3. Your media must be the supporting character in your communication, not the main actor
  2. Practice is key and repetition helps you be better

This article is part 2 of 4 on engaging communication.

The first component that I’ll cover is the storytelling. It’s how you pack your message, in such a way that it invokes the feelings that you want from your audience. This is not a new concept, Nancy Duarte of Harvard Business Review already did a piece on the topic in 2012, but it’s amazing how people treat storytelling as if it’s rocket science, it’s not.

In essence, the issue with most presenters are that people see the presentation with only a single point of view, theirs. I’m not saying that this is wrong, but this needs to be supplemented with the audience’s point of view.

Telling people that they should do something doesn’t work.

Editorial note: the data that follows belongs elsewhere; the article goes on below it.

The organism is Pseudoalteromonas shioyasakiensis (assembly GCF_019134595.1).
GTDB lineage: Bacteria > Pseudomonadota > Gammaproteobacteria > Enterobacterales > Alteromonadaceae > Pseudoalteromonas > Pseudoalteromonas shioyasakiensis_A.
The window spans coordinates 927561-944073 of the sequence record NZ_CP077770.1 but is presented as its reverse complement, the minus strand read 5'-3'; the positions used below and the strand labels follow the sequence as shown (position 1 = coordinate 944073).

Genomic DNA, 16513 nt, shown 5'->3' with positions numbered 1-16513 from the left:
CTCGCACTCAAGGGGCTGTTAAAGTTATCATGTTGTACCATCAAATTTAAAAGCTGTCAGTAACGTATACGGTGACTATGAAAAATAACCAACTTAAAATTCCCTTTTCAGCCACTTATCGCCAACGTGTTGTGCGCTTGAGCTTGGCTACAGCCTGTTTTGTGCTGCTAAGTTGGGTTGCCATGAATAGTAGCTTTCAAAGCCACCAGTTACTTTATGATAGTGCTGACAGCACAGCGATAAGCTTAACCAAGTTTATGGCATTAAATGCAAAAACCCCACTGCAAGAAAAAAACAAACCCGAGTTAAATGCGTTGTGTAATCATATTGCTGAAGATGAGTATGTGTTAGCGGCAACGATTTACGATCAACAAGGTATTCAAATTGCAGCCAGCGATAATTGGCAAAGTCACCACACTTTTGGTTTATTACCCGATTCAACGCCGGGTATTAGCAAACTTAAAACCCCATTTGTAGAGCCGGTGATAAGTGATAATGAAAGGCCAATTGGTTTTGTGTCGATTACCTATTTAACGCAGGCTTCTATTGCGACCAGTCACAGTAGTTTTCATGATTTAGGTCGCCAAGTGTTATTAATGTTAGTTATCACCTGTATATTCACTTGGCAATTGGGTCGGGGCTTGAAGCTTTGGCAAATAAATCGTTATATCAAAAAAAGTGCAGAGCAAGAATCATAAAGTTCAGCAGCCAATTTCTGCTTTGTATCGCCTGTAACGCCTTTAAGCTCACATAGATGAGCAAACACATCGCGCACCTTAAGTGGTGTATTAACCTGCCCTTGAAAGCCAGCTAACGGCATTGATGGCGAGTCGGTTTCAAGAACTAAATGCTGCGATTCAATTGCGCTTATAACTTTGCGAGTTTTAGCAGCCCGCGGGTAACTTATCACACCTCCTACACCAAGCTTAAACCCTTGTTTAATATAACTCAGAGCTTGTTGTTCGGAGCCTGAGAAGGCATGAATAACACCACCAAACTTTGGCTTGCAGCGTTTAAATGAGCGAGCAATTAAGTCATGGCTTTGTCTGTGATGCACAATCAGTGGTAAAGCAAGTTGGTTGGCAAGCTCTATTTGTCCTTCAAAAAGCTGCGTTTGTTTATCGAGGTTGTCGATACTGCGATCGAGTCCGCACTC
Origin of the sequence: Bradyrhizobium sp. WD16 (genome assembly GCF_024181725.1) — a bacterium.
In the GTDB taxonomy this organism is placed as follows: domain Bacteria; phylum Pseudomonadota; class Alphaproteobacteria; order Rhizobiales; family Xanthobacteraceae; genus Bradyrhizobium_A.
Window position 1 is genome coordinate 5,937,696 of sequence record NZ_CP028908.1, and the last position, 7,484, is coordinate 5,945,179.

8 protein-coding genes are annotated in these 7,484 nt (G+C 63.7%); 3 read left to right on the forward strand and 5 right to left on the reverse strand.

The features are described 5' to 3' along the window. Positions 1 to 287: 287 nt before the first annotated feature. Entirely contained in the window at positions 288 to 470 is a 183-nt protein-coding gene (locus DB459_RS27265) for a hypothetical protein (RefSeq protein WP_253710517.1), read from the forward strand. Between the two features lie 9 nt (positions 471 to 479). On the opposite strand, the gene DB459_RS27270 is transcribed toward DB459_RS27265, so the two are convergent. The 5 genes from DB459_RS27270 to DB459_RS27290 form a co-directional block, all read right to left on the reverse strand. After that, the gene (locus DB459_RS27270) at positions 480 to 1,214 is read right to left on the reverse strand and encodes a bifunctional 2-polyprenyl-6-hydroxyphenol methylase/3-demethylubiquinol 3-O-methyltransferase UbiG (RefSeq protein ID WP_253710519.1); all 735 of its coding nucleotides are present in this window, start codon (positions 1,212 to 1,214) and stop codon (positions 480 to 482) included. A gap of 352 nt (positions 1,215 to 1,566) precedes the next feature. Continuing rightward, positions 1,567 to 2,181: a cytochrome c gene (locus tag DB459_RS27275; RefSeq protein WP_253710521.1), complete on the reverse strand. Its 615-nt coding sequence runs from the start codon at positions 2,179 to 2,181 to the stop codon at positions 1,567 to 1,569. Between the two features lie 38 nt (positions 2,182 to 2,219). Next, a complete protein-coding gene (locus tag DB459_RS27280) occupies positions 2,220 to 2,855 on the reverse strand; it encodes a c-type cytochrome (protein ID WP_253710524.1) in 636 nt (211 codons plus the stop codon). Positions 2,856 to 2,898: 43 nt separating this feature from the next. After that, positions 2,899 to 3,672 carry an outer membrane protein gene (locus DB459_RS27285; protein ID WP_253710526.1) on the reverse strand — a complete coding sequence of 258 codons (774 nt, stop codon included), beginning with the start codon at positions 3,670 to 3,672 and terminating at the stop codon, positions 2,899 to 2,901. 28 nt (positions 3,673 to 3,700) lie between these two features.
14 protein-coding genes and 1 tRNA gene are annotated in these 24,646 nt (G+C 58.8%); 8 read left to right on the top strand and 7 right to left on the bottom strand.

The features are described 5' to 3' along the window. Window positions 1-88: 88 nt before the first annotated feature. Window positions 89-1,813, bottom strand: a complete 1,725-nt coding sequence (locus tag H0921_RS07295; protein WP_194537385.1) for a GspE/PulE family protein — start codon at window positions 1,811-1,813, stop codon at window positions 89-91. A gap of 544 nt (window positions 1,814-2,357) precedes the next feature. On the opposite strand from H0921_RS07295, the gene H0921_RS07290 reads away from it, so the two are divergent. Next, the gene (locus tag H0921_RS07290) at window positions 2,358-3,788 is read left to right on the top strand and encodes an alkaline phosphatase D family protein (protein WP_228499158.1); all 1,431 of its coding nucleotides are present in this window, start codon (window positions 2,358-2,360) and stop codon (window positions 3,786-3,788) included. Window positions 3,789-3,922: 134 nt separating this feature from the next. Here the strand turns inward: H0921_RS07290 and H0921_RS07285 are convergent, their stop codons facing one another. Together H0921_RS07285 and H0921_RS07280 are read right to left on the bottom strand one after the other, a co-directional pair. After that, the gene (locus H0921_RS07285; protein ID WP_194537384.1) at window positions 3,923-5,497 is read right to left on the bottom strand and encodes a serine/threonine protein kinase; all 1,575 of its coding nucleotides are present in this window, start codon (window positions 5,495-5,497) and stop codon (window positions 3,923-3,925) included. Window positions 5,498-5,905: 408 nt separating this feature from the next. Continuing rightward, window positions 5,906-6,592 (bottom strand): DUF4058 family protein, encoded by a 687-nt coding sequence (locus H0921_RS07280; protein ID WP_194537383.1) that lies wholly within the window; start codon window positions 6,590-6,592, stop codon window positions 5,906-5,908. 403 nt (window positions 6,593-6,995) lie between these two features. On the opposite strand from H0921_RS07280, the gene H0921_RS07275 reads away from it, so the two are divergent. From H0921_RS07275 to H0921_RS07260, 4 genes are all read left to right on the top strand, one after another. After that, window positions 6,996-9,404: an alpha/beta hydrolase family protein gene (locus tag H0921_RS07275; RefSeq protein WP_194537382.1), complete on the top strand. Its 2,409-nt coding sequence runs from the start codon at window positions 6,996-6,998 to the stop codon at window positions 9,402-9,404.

You need to build a narrative to bring them to the right state of mind, easing them to do what you want them to do.

Remember from my first article, our interactions on weekends and weekdays feels different. What makes your weekend stories more engaging than your weekdays? Check out this framework!


To begin with, you should make it clear. Why should your audience care about your message? This can also be called a lede to your story. Merriam webster defined lede as

The introductory section of a news story that is intended to entice the reader to read the full story

Your lede should be short enough to not lose your audience in the middle, but long enough to make a clear point on why your audience should care.